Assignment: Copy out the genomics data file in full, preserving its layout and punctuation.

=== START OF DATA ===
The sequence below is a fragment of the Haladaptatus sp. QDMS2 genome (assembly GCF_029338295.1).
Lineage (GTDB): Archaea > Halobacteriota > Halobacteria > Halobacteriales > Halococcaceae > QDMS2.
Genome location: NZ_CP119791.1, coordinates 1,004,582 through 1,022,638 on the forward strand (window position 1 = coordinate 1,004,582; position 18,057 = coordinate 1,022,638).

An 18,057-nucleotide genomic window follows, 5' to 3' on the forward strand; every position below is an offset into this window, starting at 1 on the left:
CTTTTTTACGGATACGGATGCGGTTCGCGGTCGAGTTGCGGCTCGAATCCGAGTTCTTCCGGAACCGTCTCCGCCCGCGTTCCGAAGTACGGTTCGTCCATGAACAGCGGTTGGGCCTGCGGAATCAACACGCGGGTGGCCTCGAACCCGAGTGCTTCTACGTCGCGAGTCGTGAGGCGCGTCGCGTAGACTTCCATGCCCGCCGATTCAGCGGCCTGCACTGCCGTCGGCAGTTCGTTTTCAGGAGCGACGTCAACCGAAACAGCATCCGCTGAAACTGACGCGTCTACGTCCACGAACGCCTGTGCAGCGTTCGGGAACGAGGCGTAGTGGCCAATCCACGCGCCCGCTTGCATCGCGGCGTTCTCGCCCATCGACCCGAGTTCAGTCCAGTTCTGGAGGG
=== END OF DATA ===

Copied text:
The sequence below is a fragment of the Haladaptatus sp. QDMS2 genome (assembly GCF_029338295.1).
Lineage (GTDB): Archaea > Halobacteriota > Halobacteria > Halobacteriales > Halococcaceae > QDMS2.
Genome location: NZ_CP119791.1, coordinates 1,004,582 through 1,022,638 on the forward strand (window position 1 = coordinate 1,004,582; position 18,057 = coordinate 1,022,638).

An 18,057-nucleotide genomic window follows, 5' to 3' on the forward strand; every position below is an offset into this window, starting at 1 on the left:
CTTTTTTACGGATACGGATGCGGTTCGCGGTCGAGTTGCGGCTCGAATCCGAGTTCTTCCGGAACCGTCTCCGCCCGCGTTCCGAAGTACGGTTCGTCCATGAACAGCGGTTGGGCCTGCGGAATCAACACGCGGGTGGCCTCGAACCCGAGTGCTTCTACGTCGCGAGTCGTGAGGCGCGTCGCGTAGACTTCCATGCCCGCCGATTCAGCGGCCTGCACTGCCGTCGGCAGTTCGTTTTCAGGAGCGACGTCAACCGAAACAGCATCCGCTGAAACTGACGCGTCTACGTCCACGAACGCCTGTGCAGCGTTCGGGAACGAGGCGTAGTGGCCAATCCACGCGCCCGCTTGCATCGCGGCGTTCTCGCCCATCGACCCGAGTTCAGTCCAGTTCTGGAGGG